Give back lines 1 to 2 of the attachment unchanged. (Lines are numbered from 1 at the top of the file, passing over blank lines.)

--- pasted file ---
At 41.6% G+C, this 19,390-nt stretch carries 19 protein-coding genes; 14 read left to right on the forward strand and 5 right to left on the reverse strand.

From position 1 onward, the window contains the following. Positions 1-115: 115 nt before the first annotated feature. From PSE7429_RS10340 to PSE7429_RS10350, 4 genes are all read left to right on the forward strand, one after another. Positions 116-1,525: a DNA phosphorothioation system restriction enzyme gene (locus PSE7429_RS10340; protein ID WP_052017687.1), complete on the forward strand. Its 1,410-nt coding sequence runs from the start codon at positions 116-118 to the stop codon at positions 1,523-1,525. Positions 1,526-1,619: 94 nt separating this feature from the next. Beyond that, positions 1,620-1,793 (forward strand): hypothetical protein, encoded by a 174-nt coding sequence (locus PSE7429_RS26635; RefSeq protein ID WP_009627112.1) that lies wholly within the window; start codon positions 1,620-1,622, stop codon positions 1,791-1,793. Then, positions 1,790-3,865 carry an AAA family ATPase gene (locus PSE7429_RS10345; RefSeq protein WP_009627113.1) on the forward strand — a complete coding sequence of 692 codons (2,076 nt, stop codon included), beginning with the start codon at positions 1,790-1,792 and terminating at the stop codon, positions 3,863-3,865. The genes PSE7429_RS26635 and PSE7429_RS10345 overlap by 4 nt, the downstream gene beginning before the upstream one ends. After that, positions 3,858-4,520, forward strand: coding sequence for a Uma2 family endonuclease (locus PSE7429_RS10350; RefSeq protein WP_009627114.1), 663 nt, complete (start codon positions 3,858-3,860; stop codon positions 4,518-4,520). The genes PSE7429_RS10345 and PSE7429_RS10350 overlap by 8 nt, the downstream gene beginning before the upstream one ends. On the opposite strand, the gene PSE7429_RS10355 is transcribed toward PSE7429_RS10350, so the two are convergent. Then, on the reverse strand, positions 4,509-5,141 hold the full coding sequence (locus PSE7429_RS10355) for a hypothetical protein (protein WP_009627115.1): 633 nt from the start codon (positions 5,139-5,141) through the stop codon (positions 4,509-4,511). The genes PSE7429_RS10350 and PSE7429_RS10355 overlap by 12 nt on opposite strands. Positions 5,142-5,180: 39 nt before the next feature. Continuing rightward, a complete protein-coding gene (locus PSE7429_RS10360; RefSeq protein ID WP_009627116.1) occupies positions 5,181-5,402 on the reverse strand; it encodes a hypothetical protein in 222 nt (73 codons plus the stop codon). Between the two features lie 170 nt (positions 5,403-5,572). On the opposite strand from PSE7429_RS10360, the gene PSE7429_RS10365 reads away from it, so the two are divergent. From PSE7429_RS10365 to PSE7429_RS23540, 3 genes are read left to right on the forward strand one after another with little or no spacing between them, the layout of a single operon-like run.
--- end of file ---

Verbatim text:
At 41.6% G+C, this 19,390-nt stretch carries 19 protein-coding genes; 14 read left to right on the forward strand and 5 right to left on the reverse strand.

From position 1 onward, the window contains the following. Positions 1-115: 115 nt before the first annotated feature. From PSE7429_RS10340 to PSE7429_RS10350, 4 genes are all read left to right on the forward strand, one after another. Positions 116-1,525: a DNA phosphorothioation system restriction enzyme gene (locus PSE7429_RS10340; protein ID WP_052017687.1), complete on the forward strand. Its 1,410-nt coding sequence runs from the start codon at positions 116-118 to the stop codon at positions 1,523-1,525. Positions 1,526-1,619: 94 nt separating this feature from the next. Beyond that, positions 1,620-1,793 (forward strand): hypothetical protein, encoded by a 174-nt coding sequence (locus PSE7429_RS26635; RefSeq protein ID WP_009627112.1) that lies wholly within the window; start codon positions 1,620-1,622, stop codon positions 1,791-1,793. Then, positions 1,790-3,865 carry an AAA family ATPase gene (locus PSE7429_RS10345; RefSeq protein WP_009627113.1) on the forward strand — a complete coding sequence of 692 codons (2,076 nt, stop codon included), beginning with the start codon at positions 1,790-1,792 and terminating at the stop codon, positions 3,863-3,865. The genes PSE7429_RS26635 and PSE7429_RS10345 overlap by 4 nt, the downstream gene beginning before the upstream one ends. After that, positions 3,858-4,520, forward strand: coding sequence for a Uma2 family endonuclease (locus PSE7429_RS10350; RefSeq protein WP_009627114.1), 663 nt, complete (start codon positions 3,858-3,860; stop codon positions 4,518-4,520). The genes PSE7429_RS10345 and PSE7429_RS10350 overlap by 8 nt, the downstream gene beginning before the upstream one ends. On the opposite strand, the gene PSE7429_RS10355 is transcribed toward PSE7429_RS10350, so the two are convergent. Then, on the reverse strand, positions 4,509-5,141 hold the full coding sequence (locus PSE7429_RS10355) for a hypothetical protein (protein WP_009627115.1): 633 nt from the start codon (positions 5,139-5,141) through the stop codon (positions 4,509-4,511). The genes PSE7429_RS10350 and PSE7429_RS10355 overlap by 12 nt on opposite strands. Positions 5,142-5,180: 39 nt before the next feature. Continuing rightward, a complete protein-coding gene (locus PSE7429_RS10360; RefSeq protein ID WP_009627116.1) occupies positions 5,181-5,402 on the reverse strand; it encodes a hypothetical protein in 222 nt (73 codons plus the stop codon). Between the two features lie 170 nt (positions 5,403-5,572). On the opposite strand from PSE7429_RS10360, the gene PSE7429_RS10365 reads away from it, so the two are divergent. From PSE7429_RS10365 to PSE7429_RS23540, 3 genes are read left to right on the forward strand one after another with little or no spacing between them, the layout of a single operon-like run.